SPRING - 2011
Let me start our discussion of human evolution with the
observation that although Darwin had little to say about the subject in his
Origin of Species
had already become obvious that if humans had taxonomic relatives, they were to be found
among the great apes.
The taxonomy that followed had humans as a separate family:
Great Apes include the Orangutan, the Gorilla, the Chimp, and this was thought to be the
closest family to humans. The gibbon was placed in its own family, as was the human lineage.
For a long time, it got left that way, but even Linnaeus had his doubts, which he expressed
privately, in letters to friends.
With modern molecular evidence, and a better understanding of the anatomical details for
these various species, it now seems far more likely that humans should be grouped with
Gorillas and Chimpanzees, a tad closer to the latter, with the Orangutan in another family. If
we ignore all the other taxa, we have something more like:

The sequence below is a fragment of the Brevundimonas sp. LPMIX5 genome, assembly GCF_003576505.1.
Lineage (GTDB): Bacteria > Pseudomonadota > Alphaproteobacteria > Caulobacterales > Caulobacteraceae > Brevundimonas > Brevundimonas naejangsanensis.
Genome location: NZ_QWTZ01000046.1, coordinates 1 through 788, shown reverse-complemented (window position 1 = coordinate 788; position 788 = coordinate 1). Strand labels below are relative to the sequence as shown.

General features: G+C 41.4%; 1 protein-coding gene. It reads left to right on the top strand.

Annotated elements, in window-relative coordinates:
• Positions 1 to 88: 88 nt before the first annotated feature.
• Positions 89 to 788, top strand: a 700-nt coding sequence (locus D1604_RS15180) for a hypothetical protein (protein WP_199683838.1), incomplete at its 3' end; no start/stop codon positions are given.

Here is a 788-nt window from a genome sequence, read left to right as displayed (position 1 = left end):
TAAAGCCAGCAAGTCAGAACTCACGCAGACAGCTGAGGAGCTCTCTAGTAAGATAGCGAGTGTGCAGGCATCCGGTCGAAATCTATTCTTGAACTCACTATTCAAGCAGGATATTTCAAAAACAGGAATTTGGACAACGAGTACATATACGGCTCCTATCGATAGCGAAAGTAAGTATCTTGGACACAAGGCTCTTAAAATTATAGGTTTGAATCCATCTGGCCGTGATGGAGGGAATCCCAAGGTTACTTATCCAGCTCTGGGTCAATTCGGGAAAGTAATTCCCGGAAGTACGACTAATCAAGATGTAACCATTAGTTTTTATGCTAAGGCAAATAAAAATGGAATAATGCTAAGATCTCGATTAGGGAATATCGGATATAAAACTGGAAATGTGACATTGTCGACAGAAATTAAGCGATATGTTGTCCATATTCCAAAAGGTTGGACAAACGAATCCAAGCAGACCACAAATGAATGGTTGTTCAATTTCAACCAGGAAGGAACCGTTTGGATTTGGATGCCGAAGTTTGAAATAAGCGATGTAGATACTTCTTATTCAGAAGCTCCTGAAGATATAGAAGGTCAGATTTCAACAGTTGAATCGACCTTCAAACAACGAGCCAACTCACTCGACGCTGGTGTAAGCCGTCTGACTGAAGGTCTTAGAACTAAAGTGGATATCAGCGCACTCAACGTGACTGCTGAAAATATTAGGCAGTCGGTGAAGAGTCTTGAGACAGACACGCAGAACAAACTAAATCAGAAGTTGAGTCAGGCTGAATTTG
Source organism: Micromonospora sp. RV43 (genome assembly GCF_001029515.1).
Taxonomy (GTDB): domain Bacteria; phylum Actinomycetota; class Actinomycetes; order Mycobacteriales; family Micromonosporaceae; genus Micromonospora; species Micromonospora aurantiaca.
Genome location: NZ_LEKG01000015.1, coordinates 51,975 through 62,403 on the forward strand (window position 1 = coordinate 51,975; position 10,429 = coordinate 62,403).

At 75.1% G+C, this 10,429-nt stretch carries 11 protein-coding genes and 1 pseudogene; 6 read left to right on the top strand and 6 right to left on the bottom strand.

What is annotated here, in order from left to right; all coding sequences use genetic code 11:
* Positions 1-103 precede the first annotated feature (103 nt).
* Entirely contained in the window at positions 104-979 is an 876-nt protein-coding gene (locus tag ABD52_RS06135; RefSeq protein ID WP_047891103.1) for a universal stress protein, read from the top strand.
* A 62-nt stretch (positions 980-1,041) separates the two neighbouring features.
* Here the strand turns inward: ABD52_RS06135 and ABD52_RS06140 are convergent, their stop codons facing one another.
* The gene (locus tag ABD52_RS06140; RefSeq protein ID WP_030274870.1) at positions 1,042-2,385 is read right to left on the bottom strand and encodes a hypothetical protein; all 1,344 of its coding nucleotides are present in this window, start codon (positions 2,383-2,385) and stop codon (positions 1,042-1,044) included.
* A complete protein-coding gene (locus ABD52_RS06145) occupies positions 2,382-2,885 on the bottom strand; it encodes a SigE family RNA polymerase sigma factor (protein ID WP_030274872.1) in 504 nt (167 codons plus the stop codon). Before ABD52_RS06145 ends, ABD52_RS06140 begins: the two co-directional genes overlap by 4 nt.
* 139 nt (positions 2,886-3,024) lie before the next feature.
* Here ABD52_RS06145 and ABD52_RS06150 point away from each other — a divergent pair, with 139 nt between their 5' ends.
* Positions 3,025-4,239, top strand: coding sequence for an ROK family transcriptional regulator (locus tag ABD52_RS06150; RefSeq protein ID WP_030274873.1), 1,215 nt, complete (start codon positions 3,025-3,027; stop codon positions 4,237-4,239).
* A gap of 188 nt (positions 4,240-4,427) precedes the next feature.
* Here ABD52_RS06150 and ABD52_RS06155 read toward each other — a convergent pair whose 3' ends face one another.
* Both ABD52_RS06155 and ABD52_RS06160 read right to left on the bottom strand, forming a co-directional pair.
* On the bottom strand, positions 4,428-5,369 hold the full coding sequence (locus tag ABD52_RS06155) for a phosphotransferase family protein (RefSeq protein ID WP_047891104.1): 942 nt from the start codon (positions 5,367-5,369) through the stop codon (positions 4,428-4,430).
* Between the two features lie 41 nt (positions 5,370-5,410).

The gibbon is in one family, Hylobatideae, all the others in a single family, Hominidae, with
the orang in one subfamily (Ponginae), and with the gorilla, common chimp and pygmy
chimp (Bonobo) and humans in another (Homoninae). Gorilla, chimps and humans are
placed in three different genera. Voluminous evidence now places humans closest to chimps.
The Fossil Record
– If you look at the fossil record for the great apes and humans, it seems to
go back about 6 Mya, when the Gorilla lineage split off from what was then the chimp-human
lineage. About 4.6-5.0 Mya, hominids split off from chimps, as nearly as we can tell. It has to
Note addition of the
Bonobo (pygmy chimp),
which Linneaus did not
know about, but which
we now do.